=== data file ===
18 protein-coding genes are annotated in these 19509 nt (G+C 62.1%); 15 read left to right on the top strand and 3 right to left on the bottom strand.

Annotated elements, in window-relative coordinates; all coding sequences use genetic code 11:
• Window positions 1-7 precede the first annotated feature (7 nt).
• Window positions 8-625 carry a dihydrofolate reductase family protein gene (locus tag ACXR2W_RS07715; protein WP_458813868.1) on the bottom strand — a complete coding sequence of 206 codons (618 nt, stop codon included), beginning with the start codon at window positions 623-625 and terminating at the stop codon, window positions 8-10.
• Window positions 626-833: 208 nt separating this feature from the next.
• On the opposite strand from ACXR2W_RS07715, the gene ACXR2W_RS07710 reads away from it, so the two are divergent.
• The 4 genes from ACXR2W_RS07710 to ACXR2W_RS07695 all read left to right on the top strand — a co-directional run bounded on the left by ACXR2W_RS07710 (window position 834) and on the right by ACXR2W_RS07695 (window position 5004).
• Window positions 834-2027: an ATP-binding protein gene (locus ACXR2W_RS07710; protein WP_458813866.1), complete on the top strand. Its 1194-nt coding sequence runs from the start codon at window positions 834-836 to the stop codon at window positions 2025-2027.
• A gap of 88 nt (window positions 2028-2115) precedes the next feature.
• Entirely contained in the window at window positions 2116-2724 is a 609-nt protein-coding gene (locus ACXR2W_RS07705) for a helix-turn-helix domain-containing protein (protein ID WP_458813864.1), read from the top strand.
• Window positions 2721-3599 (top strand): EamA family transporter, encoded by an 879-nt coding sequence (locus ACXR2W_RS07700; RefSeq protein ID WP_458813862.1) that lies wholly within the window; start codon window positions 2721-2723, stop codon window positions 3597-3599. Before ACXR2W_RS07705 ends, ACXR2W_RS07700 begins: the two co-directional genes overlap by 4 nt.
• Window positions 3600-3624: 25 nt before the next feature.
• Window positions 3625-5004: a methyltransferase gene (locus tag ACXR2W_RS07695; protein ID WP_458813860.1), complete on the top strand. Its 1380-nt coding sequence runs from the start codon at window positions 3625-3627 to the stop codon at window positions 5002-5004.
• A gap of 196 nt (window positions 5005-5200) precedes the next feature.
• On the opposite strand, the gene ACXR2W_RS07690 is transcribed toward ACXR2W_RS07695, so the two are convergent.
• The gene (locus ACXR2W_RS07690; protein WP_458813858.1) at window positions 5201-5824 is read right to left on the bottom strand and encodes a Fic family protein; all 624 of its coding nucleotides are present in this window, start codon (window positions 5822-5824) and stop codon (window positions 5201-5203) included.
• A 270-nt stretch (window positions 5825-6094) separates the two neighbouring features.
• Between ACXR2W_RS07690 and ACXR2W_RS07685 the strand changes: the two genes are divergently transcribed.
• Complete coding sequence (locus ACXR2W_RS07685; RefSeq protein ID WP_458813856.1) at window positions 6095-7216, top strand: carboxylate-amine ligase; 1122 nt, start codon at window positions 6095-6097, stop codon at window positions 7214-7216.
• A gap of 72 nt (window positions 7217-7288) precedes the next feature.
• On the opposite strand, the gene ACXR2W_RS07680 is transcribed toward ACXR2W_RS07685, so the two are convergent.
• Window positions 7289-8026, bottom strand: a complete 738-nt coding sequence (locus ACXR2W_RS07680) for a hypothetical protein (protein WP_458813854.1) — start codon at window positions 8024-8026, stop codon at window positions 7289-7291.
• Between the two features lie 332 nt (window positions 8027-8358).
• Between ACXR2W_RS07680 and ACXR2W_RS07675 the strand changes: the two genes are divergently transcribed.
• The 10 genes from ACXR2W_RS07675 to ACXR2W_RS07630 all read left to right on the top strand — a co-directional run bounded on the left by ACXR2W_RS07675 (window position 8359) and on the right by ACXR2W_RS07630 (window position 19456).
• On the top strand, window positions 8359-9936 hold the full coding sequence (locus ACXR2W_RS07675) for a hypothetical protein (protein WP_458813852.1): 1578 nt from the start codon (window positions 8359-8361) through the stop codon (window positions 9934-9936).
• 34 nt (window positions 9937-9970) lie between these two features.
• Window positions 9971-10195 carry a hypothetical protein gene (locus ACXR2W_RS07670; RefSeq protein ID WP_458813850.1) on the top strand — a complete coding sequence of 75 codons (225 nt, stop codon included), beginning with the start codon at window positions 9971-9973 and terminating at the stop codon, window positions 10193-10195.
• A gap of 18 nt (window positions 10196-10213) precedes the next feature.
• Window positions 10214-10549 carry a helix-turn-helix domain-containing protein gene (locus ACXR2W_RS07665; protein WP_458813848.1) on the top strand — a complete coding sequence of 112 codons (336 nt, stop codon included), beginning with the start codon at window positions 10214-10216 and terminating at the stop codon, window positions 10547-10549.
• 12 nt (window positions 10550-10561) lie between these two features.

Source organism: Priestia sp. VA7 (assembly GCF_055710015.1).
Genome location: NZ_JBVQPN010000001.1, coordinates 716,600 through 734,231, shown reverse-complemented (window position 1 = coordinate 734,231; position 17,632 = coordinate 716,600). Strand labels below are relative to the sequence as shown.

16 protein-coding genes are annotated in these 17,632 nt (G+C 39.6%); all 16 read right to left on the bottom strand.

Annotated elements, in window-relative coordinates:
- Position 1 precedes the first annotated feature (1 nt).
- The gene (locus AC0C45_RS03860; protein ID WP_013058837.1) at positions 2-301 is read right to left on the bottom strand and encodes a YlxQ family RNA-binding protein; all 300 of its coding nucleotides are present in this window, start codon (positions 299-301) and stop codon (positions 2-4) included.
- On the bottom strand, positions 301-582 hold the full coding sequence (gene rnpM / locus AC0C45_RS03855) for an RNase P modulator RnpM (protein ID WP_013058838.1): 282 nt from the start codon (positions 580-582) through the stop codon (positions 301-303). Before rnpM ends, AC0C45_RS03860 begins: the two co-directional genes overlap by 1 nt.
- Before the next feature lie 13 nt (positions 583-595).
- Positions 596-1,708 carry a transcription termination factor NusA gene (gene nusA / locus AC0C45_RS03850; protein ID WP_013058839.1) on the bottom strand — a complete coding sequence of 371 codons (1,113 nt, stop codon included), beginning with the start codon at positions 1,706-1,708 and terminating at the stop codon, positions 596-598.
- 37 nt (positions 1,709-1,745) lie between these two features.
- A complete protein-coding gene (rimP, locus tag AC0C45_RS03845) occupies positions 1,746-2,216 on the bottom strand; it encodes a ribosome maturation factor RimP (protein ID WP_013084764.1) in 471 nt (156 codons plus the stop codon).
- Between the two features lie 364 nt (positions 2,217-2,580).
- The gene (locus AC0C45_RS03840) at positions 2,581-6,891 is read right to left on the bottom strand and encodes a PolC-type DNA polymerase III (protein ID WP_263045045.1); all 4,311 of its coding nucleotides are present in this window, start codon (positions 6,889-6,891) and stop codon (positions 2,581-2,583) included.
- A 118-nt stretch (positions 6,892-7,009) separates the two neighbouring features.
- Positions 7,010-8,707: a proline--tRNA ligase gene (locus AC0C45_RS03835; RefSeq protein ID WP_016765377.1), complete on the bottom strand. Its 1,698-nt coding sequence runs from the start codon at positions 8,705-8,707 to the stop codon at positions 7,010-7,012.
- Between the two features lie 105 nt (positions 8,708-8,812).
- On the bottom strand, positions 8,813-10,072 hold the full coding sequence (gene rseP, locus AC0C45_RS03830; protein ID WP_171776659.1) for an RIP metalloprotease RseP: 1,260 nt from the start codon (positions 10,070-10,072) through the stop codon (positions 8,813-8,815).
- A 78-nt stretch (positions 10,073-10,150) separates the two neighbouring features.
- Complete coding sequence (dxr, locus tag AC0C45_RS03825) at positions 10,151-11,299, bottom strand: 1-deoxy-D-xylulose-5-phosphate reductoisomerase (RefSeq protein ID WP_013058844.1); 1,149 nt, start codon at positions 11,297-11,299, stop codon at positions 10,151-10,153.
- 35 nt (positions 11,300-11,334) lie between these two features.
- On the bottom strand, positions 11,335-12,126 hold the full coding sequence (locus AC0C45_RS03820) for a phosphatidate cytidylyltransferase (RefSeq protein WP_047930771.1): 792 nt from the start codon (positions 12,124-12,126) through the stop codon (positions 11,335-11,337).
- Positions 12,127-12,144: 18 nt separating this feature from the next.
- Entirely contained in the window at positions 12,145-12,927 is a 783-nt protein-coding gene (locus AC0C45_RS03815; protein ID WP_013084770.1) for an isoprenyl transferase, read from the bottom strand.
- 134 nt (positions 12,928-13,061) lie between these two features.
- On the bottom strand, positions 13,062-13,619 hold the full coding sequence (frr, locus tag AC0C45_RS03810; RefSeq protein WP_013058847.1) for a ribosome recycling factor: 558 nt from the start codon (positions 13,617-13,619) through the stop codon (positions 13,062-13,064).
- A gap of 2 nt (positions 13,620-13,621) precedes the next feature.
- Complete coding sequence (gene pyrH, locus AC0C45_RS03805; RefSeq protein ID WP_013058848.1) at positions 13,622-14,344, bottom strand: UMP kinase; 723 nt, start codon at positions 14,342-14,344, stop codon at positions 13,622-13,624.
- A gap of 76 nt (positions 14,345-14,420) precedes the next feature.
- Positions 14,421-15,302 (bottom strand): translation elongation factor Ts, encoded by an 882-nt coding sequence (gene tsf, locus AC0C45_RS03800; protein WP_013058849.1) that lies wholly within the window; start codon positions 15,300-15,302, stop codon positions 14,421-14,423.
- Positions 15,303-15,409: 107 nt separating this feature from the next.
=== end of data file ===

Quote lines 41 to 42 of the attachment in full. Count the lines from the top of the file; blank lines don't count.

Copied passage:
- 37 nt (positions 1,709-1,745) lie between these two features.
- A complete protein-coding gene (rimP, locus tag AC0C45_RS03845) occupies positions 1,746-2,216 on the bottom strand; it encodes a ribosome maturation factor RimP (protein ID WP_013084764.1) in 471 nt (156 codons plus the stop codon).